In the book Darwin’s Pharmacy, author Rich Doyle talks about finding ways to become aware of the feedback loops among our creative, linguistic, consciousness, experience choices. In other words, our capacity that we have to mold our lives. A lot of people go through life thinking that they have no control over what happens, that life just happens to them. That’s not true! We have a lot more control than we think, and this control I’m talking about comes from the power of feedback loops. You can decide how your day is going to go by meeting with a friend, going to your favorite restaurant, listening to your favorite music, and drinking a certain beverage. Again, you can decide to be optimistic and look for the best possible experience. Once you recognize this power of feedback loops, you can create the intention of being optimistic.
Self-awareness in our lives brings us, as gimmicky as it may sound, life-changing benefits. The free will that we possess to decide and execute the ideas and experiences we want to have is a source of true happiness and therefore optimism. Psychologist and author Martin Seligman says the key to optimism lies, as he says, in our “explanatory styles,” how we describe life events to ourselves. Seligman believes that anyone can learn optimism, as I said, simply by asking themselves more questions before automatically defaulting into a negative response.
I couldn’t agree more with Seligman, but the amount of effort this takes is HUGE. We’re just used to falling into a negative reaction. We do it all the time. Pessimism is for lazy people; it’s our default reaction, while optimism takes effort and commitment.
Dreams + Reality + Determination + Optimism = Success
A little while ago, I read a book by Ray Dalio called Principles. In this New York Times bestseller, Dalio shares the story of his life, and how he came up with his principles that are, as he says, the main cause of his success. I enjoyed every word of this book, mostly because he is the founder of Bridgewater Associates, which is the largest hedge fund in the world. I love investing and the stock market, so reading how he started, his journey, how he founded his company. By the way, his thought-process to investing was incredible.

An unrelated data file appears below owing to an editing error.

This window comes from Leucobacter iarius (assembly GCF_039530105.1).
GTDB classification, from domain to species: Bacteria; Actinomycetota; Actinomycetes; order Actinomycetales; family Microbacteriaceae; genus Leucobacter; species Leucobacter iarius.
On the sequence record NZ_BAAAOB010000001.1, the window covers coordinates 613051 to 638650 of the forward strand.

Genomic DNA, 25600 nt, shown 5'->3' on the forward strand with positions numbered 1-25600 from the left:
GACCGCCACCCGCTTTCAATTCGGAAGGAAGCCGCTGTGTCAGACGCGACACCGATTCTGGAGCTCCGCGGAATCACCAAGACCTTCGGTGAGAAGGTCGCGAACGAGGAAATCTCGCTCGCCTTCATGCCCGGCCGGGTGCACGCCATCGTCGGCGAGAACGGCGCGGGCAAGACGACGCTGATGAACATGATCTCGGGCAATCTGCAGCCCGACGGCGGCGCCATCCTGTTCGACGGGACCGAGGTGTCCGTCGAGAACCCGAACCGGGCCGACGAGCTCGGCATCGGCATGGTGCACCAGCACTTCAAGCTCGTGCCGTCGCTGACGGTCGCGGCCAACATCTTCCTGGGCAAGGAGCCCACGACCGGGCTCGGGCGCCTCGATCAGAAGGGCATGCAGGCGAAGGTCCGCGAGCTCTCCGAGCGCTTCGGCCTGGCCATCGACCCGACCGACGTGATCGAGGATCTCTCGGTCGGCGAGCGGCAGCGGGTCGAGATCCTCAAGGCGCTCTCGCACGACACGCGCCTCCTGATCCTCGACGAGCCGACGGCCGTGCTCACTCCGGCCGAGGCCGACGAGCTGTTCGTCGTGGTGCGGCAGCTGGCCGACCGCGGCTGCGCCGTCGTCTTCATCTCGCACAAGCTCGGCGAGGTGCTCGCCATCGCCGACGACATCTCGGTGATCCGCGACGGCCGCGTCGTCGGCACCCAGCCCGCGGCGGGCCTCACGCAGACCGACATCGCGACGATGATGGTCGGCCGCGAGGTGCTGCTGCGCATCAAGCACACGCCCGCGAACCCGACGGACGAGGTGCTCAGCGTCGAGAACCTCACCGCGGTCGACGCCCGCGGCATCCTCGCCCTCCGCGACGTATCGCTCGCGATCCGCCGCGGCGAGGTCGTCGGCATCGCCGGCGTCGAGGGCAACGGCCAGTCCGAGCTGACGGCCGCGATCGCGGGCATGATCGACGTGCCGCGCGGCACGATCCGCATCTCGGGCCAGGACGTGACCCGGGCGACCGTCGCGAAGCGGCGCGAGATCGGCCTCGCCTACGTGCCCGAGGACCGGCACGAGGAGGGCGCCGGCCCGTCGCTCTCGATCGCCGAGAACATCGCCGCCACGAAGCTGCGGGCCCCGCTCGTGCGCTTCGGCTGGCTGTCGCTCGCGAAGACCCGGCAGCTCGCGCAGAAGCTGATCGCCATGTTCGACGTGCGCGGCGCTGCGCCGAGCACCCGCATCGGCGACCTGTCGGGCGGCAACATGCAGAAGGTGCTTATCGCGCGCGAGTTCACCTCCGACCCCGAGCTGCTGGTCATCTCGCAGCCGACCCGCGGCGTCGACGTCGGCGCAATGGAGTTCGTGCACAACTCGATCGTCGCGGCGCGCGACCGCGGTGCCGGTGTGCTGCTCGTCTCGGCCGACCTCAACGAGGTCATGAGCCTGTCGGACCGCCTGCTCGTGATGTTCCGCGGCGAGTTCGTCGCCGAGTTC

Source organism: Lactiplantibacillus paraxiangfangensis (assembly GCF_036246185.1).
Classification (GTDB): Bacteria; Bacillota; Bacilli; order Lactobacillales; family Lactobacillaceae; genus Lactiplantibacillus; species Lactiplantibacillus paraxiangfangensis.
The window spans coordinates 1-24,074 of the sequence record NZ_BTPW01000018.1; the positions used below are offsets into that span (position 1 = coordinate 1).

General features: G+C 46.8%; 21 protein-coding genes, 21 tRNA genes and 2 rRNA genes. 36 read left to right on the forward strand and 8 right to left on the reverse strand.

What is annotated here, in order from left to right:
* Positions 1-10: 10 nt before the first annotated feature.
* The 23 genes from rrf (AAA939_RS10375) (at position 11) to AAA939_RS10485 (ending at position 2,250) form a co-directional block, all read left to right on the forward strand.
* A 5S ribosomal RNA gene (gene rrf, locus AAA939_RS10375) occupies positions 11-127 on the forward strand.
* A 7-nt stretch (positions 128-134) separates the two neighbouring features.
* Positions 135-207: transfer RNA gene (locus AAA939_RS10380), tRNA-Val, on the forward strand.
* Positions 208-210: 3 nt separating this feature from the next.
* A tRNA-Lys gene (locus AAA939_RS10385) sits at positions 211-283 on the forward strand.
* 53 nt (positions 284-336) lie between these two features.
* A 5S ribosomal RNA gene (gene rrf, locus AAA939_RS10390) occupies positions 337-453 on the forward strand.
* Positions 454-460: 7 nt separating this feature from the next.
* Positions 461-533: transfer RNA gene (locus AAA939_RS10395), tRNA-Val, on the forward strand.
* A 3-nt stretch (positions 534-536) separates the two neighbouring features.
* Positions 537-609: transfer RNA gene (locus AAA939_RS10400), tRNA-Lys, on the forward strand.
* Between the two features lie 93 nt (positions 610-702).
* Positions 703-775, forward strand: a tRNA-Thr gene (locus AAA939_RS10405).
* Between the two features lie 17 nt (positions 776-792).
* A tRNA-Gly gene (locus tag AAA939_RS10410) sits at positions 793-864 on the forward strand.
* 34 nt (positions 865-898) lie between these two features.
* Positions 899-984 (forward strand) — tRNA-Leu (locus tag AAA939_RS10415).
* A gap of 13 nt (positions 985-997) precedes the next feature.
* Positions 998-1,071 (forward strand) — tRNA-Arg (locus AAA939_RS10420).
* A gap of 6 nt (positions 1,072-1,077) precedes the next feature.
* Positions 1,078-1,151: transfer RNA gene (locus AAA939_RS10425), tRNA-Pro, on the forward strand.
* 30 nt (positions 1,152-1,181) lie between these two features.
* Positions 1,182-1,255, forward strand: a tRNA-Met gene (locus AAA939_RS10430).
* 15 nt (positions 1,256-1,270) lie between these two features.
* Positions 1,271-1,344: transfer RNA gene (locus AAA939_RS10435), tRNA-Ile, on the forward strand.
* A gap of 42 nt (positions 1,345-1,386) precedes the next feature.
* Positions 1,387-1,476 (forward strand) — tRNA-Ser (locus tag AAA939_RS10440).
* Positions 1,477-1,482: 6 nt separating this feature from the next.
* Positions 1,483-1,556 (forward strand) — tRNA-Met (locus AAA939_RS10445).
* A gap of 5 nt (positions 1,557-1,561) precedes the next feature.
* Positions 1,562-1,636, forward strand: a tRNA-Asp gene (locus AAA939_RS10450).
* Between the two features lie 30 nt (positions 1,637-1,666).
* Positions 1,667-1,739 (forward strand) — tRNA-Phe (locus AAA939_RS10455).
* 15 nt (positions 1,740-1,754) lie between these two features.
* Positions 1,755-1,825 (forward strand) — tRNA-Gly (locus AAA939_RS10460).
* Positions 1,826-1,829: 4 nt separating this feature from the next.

One of the topics that resonated with me the most was one of his life principles. “Dreams + Reality + Determination = Successful Life.” Dalio writes that this formula is almost always true. But he forgot a variable: optimism. If you want this formula to work not almost always but always, optimism can’t be left out.
If you are a dreamer, you are realistic, you are determined, and most importantly you are optimistic. Success will just be a result of your actions. Importantly, optimism is not about being positive as much as it is about being determined and enthusiastic. Suzanne C. Segerstrom in her book Breaking Murphy’s Law outlines what she and other researchers have found: rather than giving up and walking away from difficult situations, optimists attack problems head-on. They plan a course of action, seek out advice from others, and stay focused on solutions.
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